The poem ‘Enterprise’ looks deceptively simple and direct and yet becomes complex as one tries to peel its many layered meanings. The poet speaks about a bold and difficult journey as the enterprise that a group of people are undertaking. The journey seems to have ‘started as a pilgrimage’, for the purpose of ennobling minds and ‘making all the burdens light’, giving it a spiritual connotation. As the poem progresses one gets the impression that the journey is made by a group of people, possibly poets or writers. Yet again one gets the feeling that the journey seems to stand for the poets or writers’ own journey of life, of how they initially start their literary lives with verve and daring. In course of time the initial euphoria rubs off.
The poet says that the second stage of their journey was primarily exploration without being severely tested and the word ‘rage’ in the line ‘the sun beat down to match our rage’ seems to suggest the vigour, passion and enthusiasm with which the young group of writers took up the challenge of writing something revolutionary and inspirational. ‘The sun beat down’ could refer metaphorically to the obstacles that stood in their way. However, it was a successful stage where they ‘observed’, made ‘copious notes’ of everyday life, the way of the cunning people (serpents) and the simple people (goats) and the life in the cities where the ‘sage’ taught. The word ‘sage’ could refer to ancient wisdom found in ancient texts.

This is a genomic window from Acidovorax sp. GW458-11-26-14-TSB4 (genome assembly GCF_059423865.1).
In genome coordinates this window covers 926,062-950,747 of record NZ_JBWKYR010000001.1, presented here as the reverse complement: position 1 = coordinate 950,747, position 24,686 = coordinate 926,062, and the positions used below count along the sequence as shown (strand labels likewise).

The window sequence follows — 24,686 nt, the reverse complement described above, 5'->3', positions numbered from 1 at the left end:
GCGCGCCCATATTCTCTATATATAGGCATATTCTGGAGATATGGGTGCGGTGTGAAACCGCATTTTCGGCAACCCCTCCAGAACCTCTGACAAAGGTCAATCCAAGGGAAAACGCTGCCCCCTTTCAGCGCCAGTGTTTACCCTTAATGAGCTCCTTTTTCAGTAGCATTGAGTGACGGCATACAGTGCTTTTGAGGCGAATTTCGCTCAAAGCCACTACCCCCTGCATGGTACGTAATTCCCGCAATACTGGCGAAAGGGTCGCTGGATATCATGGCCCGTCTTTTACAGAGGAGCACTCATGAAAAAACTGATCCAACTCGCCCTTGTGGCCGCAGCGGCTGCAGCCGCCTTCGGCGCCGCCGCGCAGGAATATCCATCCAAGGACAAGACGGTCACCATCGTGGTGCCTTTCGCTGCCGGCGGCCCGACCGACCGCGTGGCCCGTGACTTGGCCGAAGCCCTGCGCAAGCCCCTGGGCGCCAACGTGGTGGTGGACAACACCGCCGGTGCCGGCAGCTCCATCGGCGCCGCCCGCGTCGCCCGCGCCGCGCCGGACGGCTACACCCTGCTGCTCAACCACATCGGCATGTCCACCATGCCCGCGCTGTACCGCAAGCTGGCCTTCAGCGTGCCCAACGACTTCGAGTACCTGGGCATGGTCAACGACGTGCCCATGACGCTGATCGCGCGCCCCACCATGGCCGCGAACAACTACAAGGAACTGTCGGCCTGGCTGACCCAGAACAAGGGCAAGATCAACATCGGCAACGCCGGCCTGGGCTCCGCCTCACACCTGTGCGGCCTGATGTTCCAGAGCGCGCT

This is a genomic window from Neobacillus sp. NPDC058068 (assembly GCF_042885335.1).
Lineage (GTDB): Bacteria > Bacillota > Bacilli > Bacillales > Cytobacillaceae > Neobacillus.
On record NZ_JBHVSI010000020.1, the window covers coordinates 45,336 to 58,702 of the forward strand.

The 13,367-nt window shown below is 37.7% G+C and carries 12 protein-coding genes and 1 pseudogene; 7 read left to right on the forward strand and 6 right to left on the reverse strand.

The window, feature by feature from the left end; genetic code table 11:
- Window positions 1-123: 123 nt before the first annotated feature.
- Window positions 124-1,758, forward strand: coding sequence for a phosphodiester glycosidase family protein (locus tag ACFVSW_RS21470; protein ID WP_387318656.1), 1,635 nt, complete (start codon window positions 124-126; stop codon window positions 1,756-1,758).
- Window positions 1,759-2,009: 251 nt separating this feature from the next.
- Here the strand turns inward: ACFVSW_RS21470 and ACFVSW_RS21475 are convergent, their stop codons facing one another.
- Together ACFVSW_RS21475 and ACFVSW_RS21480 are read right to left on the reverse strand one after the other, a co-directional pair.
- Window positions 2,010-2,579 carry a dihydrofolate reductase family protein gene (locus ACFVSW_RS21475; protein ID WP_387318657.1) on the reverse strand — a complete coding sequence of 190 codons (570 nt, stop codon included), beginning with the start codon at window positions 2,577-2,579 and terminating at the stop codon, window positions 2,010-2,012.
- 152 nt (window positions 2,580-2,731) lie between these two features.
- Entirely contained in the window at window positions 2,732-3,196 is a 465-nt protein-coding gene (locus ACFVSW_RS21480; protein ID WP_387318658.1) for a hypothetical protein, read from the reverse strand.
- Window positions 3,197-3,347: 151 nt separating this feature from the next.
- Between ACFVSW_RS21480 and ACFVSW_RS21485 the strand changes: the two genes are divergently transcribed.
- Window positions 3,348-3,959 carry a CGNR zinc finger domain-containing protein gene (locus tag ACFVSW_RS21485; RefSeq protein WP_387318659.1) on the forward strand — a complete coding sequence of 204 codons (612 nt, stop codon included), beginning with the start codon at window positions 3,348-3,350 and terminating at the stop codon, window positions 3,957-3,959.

Differences arose when they met with contentious issues or when inspiration ran dry (desert patch) in their journey and they lost one from their group who was the best prose writer. The ‘shadow’ of differences grew. The journey got tougher when they were twice attacked by critics and ‘lost’ their perspective. A section of their group decided to part ways due to the onslaught. The leader of the group seemed to provide consolation and encouragement when he said that he ‘smelt the sea’, that is, the end of the journey.
The irony of the end stages of the journey was that they as writers ‘noticed nothing as they went’. They no longer observed and took copious notes. They were a ‘struggling crowd of little hope’ treading on, ignoring warnings and personal discomfort. At the end of the journey they were ‘broken’ or ‘bent’ hardly knowing why they were there. The words ‘broken’ and ‘bent’ are apt and powerful words that depict graphically the decline, confusion and disillusionment in the lives of writers. They had forgotten what they had started out with. The trip had exhausted them and they had not done anything great or rare.
The last line of the poem can be understood in so many ways and provides the punch line for the whole poem. Two meanings stand out. The journey of the group ends at home. They have to return to the original zealous ideas and thoughts that they had started out with. The second meaning could mean something entirely different. ‘Home’ could refer to the poet’s own consciousness – experiences, feelings and emotions – that acts as raw material to write authentically and without disillusionment. The poet’s own mind is the storehouse welling with material for writing. So the enterprise or journey is a metaphor for an artist’s life.